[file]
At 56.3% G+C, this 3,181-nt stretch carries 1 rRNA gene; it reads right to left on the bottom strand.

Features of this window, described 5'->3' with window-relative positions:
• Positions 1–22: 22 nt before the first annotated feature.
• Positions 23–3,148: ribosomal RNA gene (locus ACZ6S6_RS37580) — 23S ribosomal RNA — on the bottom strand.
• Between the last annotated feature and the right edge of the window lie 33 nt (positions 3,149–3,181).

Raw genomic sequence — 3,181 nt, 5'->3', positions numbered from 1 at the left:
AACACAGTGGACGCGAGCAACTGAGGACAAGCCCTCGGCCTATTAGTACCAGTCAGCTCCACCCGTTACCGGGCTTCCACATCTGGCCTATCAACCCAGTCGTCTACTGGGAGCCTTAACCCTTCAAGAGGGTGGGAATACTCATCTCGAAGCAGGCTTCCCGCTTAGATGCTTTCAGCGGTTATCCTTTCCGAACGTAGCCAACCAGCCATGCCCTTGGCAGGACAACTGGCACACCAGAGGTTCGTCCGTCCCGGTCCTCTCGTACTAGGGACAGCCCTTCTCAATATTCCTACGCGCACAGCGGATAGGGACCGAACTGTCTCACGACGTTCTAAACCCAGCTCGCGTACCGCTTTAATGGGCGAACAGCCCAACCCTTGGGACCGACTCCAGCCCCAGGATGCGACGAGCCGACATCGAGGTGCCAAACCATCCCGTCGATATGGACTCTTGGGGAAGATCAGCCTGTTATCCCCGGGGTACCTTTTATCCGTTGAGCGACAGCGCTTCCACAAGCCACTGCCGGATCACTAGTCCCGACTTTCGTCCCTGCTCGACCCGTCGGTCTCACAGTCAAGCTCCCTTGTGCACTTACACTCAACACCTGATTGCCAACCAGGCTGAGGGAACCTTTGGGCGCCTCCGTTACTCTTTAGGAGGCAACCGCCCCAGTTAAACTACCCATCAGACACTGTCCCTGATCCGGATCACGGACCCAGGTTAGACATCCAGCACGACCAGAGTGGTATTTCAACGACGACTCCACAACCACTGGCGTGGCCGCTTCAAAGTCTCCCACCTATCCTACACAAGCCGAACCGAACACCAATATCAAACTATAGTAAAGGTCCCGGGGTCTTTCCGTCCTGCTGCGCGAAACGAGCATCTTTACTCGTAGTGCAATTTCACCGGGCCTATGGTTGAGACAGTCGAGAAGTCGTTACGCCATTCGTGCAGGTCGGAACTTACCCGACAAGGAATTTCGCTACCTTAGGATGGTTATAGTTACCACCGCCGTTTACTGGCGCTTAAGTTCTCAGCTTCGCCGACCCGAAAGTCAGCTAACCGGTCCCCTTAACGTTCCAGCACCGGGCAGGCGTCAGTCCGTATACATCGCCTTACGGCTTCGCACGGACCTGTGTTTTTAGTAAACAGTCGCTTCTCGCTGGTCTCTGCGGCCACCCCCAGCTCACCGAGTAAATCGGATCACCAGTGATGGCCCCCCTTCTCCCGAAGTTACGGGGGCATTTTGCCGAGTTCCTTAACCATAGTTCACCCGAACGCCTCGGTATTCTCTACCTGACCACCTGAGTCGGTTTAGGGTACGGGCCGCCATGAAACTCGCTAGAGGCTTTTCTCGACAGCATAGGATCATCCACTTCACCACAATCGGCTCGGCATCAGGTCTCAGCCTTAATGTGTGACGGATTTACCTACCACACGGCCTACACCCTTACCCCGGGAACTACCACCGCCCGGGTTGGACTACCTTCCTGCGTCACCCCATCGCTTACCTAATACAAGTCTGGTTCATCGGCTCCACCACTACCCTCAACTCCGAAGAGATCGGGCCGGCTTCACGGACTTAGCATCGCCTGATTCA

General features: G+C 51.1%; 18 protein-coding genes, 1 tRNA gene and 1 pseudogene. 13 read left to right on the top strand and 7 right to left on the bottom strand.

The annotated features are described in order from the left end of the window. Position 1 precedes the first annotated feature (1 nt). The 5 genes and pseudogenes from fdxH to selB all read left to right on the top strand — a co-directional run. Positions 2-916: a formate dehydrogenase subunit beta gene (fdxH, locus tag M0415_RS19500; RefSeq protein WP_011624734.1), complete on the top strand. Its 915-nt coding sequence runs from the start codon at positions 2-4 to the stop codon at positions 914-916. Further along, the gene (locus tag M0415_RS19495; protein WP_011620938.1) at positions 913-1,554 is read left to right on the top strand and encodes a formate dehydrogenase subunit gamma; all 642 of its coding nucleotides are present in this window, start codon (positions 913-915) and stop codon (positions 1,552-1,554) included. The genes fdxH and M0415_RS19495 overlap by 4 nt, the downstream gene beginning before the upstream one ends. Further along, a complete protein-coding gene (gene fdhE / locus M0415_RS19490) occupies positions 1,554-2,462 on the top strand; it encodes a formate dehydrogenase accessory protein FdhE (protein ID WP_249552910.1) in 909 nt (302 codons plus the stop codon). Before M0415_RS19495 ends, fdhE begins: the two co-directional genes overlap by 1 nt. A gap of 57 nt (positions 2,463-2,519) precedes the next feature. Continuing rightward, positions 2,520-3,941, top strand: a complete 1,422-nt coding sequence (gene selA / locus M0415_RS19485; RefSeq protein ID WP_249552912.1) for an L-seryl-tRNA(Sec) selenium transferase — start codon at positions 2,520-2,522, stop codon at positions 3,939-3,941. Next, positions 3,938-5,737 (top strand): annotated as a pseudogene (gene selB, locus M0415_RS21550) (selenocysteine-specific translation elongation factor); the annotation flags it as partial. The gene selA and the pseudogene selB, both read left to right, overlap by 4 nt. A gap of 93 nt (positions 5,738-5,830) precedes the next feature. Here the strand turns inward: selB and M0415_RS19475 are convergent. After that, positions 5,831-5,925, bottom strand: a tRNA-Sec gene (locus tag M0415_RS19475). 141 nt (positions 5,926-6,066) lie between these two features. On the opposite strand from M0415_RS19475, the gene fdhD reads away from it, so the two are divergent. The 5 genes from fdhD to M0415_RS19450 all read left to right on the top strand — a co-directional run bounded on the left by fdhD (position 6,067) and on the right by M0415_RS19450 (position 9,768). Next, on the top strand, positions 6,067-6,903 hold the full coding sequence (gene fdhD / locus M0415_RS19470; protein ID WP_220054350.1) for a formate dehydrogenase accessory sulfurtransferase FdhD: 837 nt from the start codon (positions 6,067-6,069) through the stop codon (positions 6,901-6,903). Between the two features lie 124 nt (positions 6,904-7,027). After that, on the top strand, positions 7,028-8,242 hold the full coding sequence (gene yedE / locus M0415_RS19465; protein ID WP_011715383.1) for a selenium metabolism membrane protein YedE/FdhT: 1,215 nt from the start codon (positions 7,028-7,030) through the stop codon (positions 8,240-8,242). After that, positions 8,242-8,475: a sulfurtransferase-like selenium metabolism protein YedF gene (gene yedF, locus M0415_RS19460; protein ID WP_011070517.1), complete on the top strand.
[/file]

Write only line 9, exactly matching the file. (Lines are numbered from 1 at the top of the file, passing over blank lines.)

The annotated features are described in order from the left end of the window. Position 1 precedes the first annotated feature (1 nt). The 5 genes and pseudogenes from fdxH to selB all read left to right on the top strand — a co-directional run. Positions 2-916: a formate dehydrogenase subunit beta gene (fdxH, locus tag M0415_RS19500; RefSeq protein WP_011624734.1), complete on the top strand. Its 915-nt coding sequence runs from the start codon at positions 2-4 to the stop codon at positions 914-916. Further along, the gene (locus tag M0415_RS19495; protein WP_011620938.1) at positions 913-1,554 is read left to right on the top strand and encodes a formate dehydrogenase subunit gamma; all 642 of its coding nucleotides are present in this window, start codon (positions 913-915) and stop codon (positions 1,552-1,554) included. The genes fdxH and M0415_RS19495 overlap by 4 nt, the downstream gene beginning before the upstream one ends. Further along, a complete protein-coding gene (gene fdhE / locus M0415_RS19490) occupies positions 1,554-2,462 on the top strand; it encodes a formate dehydrogenase accessory protein FdhE (protein ID WP_249552910.1) in 909 nt (302 codons plus the stop codon). Before M0415_RS19495 ends, fdhE begins: the two co-directional genes overlap by 1 nt. A gap of 57 nt (positions 2,463-2,519) precedes the next feature. Continuing rightward, positions 2,520-3,941, top strand: a complete 1,422-nt coding sequence (gene selA / locus M0415_RS19485; RefSeq protein ID WP_249552912.1) for an L-seryl-tRNA(Sec) selenium transferase — start codon at positions 2,520-2,522, stop codon at positions 3,939-3,941. Next, positions 3,938-5,737 (top strand): annotated as a pseudogene (gene selB, locus M0415_RS21550) (selenocysteine-specific translation elongation factor); the annotation flags it as partial. The gene selA and the pseudogene selB, both read left to right, overlap by 4 nt. A gap of 93 nt (positions 5,738-5,830) precedes the next feature. Here the strand turns inward: selB and M0415_RS19475 are convergent. After that, positions 5,831-5,925, bottom strand: a tRNA-Sec gene (locus tag M0415_RS19475). 141 nt (positions 5,926-6,066) lie between these two features. On the opposite strand from M0415_RS19475, the gene fdhD reads away from it, so the two are divergent. The 5 genes from fdhD to M0415_RS19450 all read left to right on the top strand — a co-directional run bounded on the left by fdhD (position 6,067) and on the right by M0415_RS19450 (position 9,768). Next, on the top strand, positions 6,067-6,903 hold the full coding sequence (gene fdhD / locus M0415_RS19470; protein ID WP_220054350.1) for a formate dehydrogenase accessory sulfurtransferase FdhD: 837 nt from the start codon (positions 6,067-6,069) through the stop codon (positions 6,901-6,903). Between the two features lie 124 nt (positions 6,904-7,027). After that, on the top strand, positions 7,028-8,242 hold the full coding sequence (gene yedE / locus M0415_RS19465; protein ID WP_011715383.1) for a selenium metabolism membrane protein YedE/FdhT: 1,215 nt from the start codon (positions 7,028-7,030) through the stop codon (positions 8,240-8,242). After that, positions 8,242-8,475: a sulfurtransferase-like selenium metabolism protein YedF gene (gene yedF, locus M0415_RS19460; protein ID WP_011070517.1), complete on the top strand.